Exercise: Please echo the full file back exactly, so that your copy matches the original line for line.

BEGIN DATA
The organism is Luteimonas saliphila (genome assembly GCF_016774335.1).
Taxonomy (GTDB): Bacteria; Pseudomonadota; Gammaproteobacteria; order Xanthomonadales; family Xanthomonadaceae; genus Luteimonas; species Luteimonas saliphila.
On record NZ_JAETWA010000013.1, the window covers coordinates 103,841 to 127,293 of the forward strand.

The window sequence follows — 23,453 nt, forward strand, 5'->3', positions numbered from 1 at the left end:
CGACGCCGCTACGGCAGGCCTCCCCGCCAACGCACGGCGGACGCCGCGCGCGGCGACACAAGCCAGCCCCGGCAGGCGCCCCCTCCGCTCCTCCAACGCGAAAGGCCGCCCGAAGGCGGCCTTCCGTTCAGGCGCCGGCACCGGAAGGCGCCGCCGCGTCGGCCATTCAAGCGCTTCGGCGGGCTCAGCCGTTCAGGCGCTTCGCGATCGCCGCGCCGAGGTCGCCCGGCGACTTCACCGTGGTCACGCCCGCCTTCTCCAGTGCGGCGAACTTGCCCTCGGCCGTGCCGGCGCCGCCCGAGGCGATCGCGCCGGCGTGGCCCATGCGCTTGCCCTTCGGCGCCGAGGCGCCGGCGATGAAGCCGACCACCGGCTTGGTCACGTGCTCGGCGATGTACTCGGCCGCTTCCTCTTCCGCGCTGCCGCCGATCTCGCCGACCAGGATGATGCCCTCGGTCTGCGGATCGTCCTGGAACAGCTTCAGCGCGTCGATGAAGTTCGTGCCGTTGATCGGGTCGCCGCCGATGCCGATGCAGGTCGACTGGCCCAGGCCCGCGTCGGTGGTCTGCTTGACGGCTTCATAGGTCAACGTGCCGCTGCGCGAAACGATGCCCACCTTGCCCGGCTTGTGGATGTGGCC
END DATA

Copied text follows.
The organism is Luteimonas saliphila (genome assembly GCF_016774335.1).
Taxonomy (GTDB): Bacteria; Pseudomonadota; Gammaproteobacteria; order Xanthomonadales; family Xanthomonadaceae; genus Luteimonas; species Luteimonas saliphila.
On record NZ_JAETWA010000013.1, the window covers coordinates 103,841 to 127,293 of the forward strand.

The window sequence follows — 23,453 nt, forward strand, 5'->3', positions numbered from 1 at the left end:
CGACGCCGCTACGGCAGGCCTCCCCGCCAACGCACGGCGGACGCCGCGCGCGGCGACACAAGCCAGCCCCGGCAGGCGCCCCCTCCGCTCCTCCAACGCGAAAGGCCGCCCGAAGGCGGCCTTCCGTTCAGGCGCCGGCACCGGAAGGCGCCGCCGCGTCGGCCATTCAAGCGCTTCGGCGGGCTCAGCCGTTCAGGCGCTTCGCGATCGCCGCGCCGAGGTCGCCCGGCGACTTCACCGTGGTCACGCCCGCCTTCTCCAGTGCGGCGAACTTGCCCTCGGCCGTGCCGGCGCCGCCCGAGGCGATCGCGCCGGCGTGGCCCATGCGCTTGCCCTTCGGCGCCGAGGCGCCGGCGATGAAGCCGACCACCGGCTTGGTCACGTGCTCGGCGATGTACTCGGCCGCTTCCTCTTCCGCGCTGCCGCCGATCTCGCCGACCAGGATGATGCCCTCGGTCTGCGGATCGTCCTGGAACAGCTTCAGCGCGTCGATGAAGTTCGTGCCGTTGATCGGGTCGCCGCCGATGCCGATGCAGGTCGACTGGCCCAGGCCCGCGTCGGTGGTCTGCTTGACGGCTTCATAGGTCAACGTGCCGCTGCGCGAAACGATGCCCACCTTGCCCGGCTTGTGGATGTGGCC